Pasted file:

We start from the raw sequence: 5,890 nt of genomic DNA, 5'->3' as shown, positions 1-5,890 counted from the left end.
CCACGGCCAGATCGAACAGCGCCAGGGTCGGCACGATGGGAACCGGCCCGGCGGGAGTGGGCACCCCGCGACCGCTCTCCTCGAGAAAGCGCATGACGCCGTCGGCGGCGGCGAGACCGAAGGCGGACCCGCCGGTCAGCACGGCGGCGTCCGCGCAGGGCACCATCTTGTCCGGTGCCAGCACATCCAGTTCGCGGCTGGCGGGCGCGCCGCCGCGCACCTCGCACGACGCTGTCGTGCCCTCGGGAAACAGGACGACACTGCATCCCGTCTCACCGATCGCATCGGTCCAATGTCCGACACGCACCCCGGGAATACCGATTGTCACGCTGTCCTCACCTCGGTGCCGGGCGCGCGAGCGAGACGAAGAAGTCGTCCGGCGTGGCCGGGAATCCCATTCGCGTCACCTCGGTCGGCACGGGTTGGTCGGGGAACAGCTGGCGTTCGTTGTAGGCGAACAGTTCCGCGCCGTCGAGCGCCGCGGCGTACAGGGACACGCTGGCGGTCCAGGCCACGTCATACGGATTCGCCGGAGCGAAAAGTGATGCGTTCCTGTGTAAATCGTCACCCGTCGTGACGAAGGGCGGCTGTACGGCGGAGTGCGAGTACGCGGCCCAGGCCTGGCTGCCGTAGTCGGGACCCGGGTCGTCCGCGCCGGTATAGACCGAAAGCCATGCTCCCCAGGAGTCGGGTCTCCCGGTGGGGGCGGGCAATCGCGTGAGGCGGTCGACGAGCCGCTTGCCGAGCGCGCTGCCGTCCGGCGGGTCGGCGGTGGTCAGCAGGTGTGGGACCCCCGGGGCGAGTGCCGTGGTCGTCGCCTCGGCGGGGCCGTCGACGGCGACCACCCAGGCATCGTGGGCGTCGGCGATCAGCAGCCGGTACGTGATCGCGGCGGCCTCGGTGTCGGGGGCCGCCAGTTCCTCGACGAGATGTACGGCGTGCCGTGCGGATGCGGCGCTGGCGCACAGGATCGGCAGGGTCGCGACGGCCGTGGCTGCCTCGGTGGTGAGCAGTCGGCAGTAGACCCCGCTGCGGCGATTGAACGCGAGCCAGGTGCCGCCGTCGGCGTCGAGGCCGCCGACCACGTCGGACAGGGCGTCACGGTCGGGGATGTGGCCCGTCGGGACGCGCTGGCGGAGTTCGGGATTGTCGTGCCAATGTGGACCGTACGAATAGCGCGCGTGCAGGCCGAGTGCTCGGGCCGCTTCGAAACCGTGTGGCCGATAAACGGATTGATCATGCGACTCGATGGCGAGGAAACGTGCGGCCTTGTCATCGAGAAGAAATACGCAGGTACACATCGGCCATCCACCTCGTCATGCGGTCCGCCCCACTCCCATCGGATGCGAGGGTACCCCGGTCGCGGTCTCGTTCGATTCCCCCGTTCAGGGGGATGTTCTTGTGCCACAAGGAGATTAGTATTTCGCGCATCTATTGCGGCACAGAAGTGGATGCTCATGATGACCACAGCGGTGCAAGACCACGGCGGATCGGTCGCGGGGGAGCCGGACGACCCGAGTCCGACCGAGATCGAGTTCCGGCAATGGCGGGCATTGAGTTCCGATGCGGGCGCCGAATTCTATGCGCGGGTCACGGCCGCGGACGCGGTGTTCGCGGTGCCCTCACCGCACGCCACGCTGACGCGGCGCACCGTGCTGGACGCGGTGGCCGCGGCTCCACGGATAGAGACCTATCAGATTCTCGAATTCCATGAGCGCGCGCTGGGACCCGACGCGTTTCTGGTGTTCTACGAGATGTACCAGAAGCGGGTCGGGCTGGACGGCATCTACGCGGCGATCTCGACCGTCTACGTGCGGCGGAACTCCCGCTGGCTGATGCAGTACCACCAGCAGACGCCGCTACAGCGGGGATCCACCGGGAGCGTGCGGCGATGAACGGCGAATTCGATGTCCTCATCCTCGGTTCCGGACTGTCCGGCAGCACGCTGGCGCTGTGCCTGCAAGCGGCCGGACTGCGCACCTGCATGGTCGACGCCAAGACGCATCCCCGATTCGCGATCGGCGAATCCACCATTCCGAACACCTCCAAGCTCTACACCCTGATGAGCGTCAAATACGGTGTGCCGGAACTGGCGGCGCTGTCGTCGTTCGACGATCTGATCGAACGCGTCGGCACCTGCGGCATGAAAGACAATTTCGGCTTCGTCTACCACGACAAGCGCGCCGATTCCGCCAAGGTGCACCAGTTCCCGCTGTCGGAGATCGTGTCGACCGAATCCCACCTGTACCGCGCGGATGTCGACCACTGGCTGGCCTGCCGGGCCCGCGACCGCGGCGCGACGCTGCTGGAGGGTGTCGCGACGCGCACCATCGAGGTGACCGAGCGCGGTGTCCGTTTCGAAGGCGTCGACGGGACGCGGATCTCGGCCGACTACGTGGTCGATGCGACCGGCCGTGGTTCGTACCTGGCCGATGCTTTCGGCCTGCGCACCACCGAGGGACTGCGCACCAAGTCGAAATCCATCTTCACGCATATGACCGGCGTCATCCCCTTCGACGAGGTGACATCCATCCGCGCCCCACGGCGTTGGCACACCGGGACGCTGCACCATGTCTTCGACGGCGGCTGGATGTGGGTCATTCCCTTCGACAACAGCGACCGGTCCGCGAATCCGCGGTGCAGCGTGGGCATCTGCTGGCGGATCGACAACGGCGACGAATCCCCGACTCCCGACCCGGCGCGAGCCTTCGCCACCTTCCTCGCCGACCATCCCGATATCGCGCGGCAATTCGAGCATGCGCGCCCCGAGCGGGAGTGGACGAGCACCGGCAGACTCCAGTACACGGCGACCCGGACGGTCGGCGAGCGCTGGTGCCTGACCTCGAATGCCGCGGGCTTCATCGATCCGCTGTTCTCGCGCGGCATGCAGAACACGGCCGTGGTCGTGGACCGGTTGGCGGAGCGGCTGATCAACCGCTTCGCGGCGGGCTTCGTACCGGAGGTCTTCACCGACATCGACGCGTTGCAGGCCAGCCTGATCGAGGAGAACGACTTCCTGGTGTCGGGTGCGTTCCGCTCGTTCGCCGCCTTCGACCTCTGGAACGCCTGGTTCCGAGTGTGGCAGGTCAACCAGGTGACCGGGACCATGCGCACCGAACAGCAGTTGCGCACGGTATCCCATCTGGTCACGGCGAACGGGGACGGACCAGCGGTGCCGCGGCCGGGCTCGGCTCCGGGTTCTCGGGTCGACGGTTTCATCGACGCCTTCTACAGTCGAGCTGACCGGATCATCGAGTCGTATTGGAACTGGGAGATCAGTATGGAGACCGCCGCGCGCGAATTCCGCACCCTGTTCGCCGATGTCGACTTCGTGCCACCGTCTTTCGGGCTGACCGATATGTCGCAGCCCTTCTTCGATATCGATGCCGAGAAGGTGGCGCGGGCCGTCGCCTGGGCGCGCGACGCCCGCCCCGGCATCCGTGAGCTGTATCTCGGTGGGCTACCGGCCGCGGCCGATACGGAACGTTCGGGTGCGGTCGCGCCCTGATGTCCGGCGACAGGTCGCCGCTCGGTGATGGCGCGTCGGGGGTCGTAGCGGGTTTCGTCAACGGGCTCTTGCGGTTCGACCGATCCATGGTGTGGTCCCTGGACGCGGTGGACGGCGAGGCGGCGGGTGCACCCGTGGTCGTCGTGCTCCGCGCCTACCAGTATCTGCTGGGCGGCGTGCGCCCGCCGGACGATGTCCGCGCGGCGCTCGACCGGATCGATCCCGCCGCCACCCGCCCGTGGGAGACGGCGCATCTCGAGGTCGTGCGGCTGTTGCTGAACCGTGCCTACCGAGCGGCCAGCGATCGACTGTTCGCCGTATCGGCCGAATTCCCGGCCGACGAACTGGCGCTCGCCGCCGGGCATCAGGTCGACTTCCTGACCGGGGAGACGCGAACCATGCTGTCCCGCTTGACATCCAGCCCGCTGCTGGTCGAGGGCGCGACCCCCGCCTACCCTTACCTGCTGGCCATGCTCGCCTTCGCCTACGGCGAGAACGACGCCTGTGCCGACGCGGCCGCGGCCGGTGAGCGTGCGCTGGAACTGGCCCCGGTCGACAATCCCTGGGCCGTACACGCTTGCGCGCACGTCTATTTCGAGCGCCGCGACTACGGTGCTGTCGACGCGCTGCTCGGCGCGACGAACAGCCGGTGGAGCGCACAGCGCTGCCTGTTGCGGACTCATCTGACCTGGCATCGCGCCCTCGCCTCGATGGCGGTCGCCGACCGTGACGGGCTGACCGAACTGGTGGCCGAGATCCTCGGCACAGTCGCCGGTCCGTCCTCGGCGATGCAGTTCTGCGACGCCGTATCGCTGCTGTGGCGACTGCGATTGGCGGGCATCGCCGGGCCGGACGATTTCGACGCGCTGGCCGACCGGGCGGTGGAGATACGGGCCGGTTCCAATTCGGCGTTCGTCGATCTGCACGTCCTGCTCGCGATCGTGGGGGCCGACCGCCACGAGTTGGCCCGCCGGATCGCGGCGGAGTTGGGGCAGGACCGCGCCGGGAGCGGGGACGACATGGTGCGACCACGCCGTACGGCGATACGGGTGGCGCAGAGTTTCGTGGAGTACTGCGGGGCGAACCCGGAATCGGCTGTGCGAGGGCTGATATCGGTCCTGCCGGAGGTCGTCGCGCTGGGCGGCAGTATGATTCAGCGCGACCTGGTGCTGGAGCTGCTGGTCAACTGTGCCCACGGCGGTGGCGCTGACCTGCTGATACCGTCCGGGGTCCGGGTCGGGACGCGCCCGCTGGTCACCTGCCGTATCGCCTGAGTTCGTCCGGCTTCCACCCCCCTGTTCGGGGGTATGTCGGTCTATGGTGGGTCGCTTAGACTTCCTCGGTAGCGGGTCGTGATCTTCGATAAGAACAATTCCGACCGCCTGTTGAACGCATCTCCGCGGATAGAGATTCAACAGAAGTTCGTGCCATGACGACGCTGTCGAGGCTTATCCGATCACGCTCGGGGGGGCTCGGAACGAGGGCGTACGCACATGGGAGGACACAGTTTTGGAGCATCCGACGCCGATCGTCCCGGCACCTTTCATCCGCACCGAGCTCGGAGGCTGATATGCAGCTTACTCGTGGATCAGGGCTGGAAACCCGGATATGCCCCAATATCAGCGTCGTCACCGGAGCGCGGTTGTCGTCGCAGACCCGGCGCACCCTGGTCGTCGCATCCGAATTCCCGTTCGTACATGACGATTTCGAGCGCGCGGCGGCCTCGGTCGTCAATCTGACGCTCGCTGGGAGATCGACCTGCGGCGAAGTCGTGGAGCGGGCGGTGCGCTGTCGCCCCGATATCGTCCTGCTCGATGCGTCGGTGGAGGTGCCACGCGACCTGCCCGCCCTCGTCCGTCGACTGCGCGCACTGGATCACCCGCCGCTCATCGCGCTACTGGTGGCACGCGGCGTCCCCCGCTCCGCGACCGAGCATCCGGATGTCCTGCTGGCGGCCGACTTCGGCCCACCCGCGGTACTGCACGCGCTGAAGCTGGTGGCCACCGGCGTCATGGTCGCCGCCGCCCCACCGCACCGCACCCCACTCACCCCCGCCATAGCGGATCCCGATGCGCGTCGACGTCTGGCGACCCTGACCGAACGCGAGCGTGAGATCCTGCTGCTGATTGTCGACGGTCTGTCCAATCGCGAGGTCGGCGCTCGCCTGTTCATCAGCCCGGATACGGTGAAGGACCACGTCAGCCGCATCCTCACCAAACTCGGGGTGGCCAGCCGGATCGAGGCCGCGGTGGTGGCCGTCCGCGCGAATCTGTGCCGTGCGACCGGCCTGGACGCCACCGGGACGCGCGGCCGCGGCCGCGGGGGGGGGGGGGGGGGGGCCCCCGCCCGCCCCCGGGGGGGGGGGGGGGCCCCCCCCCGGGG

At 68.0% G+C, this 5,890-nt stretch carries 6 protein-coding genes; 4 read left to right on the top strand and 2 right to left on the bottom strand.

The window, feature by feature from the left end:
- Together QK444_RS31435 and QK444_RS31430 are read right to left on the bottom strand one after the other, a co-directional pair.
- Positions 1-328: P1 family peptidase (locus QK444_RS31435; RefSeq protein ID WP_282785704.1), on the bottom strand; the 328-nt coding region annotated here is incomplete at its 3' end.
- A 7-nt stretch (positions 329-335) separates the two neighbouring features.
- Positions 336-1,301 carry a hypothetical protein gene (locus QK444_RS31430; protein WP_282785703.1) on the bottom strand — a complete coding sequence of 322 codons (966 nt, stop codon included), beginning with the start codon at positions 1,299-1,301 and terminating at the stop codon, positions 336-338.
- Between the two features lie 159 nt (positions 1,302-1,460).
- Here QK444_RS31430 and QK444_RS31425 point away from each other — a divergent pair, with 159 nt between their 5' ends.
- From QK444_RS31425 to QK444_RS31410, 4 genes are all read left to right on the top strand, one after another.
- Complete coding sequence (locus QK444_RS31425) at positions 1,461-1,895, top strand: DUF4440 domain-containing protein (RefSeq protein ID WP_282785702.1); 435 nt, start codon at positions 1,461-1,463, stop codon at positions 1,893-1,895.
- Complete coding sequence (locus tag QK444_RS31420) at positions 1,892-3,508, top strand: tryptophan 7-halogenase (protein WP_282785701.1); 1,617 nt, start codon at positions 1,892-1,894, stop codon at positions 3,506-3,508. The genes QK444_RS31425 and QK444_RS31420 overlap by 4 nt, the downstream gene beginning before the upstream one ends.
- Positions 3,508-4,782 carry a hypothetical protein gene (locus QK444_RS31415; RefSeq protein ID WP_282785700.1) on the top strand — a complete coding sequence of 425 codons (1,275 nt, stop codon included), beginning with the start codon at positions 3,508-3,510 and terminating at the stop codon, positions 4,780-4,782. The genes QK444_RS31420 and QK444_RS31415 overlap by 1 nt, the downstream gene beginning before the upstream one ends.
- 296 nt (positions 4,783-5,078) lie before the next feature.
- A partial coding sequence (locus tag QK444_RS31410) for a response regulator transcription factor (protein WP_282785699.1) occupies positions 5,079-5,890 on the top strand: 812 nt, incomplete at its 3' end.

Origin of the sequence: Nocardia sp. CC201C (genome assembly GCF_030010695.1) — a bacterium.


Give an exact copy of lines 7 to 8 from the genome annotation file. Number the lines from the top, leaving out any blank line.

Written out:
- A 7-nt stretch (positions 329-335) separates the two neighbouring features.
- Positions 336-1,301 carry a hypothetical protein gene (locus QK444_RS31430; protein WP_282785703.1) on the bottom strand — a complete coding sequence of 322 codons (966 nt, stop codon included), beginning with the start codon at positions 1,299-1,301 and terminating at the stop codon, positions 336-338.